By Joshua Hren (Angelico Press, 2022)
Novelist and poet Joshua Hren’s latest work, Infinite Regress, pits the existentialist’s nihilism against the believer’s grip on redemption and salvation.
Infinite Regress follows Blake Yourrick, who is rebuilding his life after accumulating a staggering educational debt. The name Yourrick plays on the “poor Yorick” character in Hamlet, but while Shakespeare’s Yorick is remembered as a man of “infinite jest,” Hren’s Yourrick faces more ominous trials. As a graduate of the prestigious St. Marquis University in Milwaukee, Yourrick has fallen under the sway of conniving but captivating defrocked Catholic priest Theo Hape. Taking advantage of Yourrick’s vulnerability, Hape offers to pay off his debts if Yourrick surrenders himself—body and soul—to his former mentor.
Throughout his discourses, Hape seeks to “rehabilitate” Satan, who Hape believes has been wrongly accused. “If we have to prepare for the ascent of Christendom over the world once again, we ought to advance a conception of God that is void of the vindictive, punitive, hell-forging God of the old one,” he says. Hape is also a proponent of “infinite regress,” a philosophical term concerned with cause, effect, and the origins of the universe. By his rationale, it is impossible to prove the existence of a creator, and questions of morality and eternity become fodder for endless speculation.
In his previous work, How to Read (and Write) Like a Catholic (TAN Books), Hren advises, “Given that fiction is largely a record of man in rebellion, a large part of [a Catholic writer’s] work consists of drawing out the spiritual depths of man’s refusal to serve.”
With Infinite Regress, Hren gives us a masterful story highlighting Satan’s non serviam rebellion and an inspiring antidote to the gospel of nihilism.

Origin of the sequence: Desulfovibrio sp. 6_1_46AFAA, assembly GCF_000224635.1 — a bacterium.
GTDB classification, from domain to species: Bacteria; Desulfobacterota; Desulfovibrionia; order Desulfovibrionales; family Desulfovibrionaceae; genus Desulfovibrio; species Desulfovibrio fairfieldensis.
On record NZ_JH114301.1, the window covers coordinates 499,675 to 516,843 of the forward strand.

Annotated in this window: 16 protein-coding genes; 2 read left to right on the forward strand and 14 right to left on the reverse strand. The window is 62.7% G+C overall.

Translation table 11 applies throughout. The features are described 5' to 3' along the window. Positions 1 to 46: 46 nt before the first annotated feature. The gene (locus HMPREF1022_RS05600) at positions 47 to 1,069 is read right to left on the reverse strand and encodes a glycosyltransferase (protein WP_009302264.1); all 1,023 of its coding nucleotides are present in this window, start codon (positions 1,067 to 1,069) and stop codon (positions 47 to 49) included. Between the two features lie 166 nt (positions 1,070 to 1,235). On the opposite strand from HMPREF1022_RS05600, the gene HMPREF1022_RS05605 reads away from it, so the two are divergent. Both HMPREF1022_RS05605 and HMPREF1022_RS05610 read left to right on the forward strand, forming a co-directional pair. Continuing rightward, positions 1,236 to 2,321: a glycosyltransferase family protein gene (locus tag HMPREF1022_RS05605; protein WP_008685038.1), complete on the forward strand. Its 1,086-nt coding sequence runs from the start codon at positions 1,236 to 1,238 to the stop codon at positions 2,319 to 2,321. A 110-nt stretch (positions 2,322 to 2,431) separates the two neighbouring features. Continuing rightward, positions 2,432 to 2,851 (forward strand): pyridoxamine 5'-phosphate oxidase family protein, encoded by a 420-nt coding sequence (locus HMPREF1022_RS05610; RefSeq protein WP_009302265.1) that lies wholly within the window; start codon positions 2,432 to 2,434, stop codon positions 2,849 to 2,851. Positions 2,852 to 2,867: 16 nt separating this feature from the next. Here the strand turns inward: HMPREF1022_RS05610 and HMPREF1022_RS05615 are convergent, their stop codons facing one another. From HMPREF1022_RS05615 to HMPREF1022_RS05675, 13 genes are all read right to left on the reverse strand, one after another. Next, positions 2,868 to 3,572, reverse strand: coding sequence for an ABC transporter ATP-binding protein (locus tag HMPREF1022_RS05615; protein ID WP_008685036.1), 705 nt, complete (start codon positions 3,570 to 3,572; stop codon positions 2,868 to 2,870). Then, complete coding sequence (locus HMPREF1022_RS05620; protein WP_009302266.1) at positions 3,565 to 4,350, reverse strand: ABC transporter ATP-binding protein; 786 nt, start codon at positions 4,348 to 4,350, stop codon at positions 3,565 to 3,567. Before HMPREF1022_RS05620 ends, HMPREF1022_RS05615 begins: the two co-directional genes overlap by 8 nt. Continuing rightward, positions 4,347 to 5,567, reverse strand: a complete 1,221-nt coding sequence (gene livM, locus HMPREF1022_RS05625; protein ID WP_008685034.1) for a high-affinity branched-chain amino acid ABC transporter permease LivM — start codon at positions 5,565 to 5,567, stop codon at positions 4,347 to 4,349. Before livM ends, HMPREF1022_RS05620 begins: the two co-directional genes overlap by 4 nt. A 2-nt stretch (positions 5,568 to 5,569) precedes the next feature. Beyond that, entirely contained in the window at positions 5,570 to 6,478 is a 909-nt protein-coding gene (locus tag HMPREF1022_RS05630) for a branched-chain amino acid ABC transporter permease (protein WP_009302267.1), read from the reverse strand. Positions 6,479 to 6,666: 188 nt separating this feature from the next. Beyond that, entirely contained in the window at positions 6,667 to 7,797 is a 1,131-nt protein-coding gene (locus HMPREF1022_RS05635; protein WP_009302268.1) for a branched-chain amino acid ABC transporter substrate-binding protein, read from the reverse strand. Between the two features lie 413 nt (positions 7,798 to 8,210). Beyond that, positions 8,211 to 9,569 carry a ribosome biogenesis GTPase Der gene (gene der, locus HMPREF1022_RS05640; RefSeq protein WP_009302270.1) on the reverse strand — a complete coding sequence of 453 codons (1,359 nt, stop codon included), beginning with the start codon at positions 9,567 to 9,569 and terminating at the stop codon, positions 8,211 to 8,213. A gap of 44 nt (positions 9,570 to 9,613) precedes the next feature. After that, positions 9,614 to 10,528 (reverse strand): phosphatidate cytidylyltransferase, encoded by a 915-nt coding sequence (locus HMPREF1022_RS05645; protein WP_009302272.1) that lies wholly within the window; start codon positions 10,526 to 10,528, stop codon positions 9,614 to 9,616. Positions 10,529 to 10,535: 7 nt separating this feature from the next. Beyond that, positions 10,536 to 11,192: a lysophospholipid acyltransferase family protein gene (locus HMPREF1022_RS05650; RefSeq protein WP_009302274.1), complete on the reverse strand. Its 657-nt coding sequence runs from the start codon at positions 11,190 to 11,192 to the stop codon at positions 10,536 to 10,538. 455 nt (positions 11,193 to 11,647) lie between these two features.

By Cole Arthur Riley (Convergent Books, 2022)
“I used to think that Christian contemplation was reserved for white men who leave copies of C. S. Lewis’s letters strewn about and know a great deal about coffee and beard oils,” writes Cole Arthur Riley in her new book, This Here Flesh. Instead, through her meditations on scripture, storytelling about her own family, and reflections on her own embodied experience, Riley reclaims contemplative Christianity, finding God in stories, in our own histories, and in our very bodies.
Riley is the creator of Black Liturgies, an Instagram page that shares prayers, poetry, and quotes by Black writers. The page serves as a place for lament, celebration, and prayer for Black Christians and others who have been disenfranchised by the institutional church. With her new book, Riley takes the work she began with Black Liturgies one step further, showing how telling your own story can serve as an act of justice and bring you closer to God.
The short book overflows with powerful reflections about race, justice, theology, and spirituality. It’s the kind of book you don’t read all at once, but a few pages at a time, pausing to sit with what you just read.
One of my favorite images in the book was when Riley talks about liberation not as a place to which we arrive at the end of time, but as a family table—a place to which you can return again and again. The eucharistic image of a noisy, intergenerational table, with everyone coming to their own seats in their own particularity—warts and all—to tell their own story and their own experience is perhaps one that many of us have experienced in our own lives. It is a powerful reminder that God is in the ties that bind us together: that the trinitarian God is present in our relationships with one another and with the rest of material creation.
Edited by Anne Snyder and Susannah Black (Plough Publishing House, 2022)
This collection of essays written over the last two years documents the intersection of faith, pandemic, racial reckoning, and political polarization.
By Joshua K. Smith (Wipf and Stock Publishers, 2022)
Smith explores artificial intelligence and robotic technology through a biblical lens, considering the good the Christian community can accomplish with them.
By Robyn Henderson-Espinoza (Broadleaf Books, 2022)
Henderson-Espinoza argues for the importance of being present within one’s body as a starting place for approaching society and religion.
This article also appears in the June 2022 issue of U.S. Catholic (Vol. 87, No. 6, page 39). Click here to subscribe to the magazine.